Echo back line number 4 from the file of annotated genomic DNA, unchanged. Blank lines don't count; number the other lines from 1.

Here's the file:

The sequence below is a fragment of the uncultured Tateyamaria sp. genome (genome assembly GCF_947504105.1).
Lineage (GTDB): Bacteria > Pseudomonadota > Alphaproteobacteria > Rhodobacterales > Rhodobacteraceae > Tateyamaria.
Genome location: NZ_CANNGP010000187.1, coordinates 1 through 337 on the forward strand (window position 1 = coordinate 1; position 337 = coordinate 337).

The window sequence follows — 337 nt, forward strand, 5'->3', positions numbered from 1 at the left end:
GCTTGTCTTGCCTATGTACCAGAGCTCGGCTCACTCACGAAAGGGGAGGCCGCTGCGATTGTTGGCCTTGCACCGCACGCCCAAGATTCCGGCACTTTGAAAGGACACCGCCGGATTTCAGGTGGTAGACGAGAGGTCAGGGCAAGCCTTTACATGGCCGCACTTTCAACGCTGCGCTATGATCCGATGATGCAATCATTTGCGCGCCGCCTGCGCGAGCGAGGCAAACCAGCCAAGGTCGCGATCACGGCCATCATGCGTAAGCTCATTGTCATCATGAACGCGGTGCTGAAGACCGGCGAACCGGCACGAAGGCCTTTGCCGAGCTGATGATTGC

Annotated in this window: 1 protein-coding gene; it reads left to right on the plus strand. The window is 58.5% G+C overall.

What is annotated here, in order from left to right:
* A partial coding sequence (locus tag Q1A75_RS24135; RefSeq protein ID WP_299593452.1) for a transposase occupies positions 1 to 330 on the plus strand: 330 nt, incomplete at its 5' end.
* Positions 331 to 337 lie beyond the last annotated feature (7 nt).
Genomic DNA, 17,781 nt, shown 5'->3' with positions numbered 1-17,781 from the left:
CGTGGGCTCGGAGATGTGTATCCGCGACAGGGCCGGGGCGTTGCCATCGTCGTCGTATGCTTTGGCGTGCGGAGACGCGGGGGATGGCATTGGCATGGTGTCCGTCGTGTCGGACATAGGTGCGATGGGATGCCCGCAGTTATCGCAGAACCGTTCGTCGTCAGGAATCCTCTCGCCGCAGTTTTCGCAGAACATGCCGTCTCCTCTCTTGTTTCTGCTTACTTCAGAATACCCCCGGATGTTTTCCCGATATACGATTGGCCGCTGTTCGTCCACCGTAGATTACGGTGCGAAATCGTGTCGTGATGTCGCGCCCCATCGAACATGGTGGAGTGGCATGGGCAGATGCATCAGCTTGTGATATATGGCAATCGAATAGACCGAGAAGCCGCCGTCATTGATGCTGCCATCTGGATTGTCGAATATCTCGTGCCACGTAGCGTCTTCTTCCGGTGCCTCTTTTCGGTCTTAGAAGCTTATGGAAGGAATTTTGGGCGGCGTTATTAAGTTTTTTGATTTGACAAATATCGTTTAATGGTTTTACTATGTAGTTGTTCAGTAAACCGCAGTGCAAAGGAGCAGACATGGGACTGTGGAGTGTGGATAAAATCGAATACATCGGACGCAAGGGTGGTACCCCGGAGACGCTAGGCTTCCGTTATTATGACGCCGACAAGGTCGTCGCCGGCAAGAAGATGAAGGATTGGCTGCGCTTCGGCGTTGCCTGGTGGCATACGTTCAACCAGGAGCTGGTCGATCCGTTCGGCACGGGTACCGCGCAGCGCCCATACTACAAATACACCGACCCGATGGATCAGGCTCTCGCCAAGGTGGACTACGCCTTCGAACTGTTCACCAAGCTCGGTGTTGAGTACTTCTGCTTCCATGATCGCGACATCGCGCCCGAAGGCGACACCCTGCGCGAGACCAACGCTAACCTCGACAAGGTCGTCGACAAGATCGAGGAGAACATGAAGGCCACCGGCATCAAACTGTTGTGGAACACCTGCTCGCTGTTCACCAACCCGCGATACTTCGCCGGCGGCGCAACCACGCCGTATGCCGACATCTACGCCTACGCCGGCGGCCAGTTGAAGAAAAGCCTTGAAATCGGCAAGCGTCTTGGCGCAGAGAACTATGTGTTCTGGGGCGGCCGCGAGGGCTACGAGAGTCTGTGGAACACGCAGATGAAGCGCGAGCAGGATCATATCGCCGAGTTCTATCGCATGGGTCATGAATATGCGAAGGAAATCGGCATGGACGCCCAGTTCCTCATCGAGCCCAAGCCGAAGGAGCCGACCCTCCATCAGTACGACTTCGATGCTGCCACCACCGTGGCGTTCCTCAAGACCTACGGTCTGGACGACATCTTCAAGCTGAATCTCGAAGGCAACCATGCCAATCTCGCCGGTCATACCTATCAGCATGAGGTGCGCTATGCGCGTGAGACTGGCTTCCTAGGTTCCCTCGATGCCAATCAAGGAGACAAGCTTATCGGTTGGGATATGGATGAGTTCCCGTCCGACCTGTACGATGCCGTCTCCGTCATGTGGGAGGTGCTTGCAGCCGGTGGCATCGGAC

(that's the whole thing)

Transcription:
The window sequence follows — 337 nt, forward strand, 5'->3', positions numbered from 1 at the left end: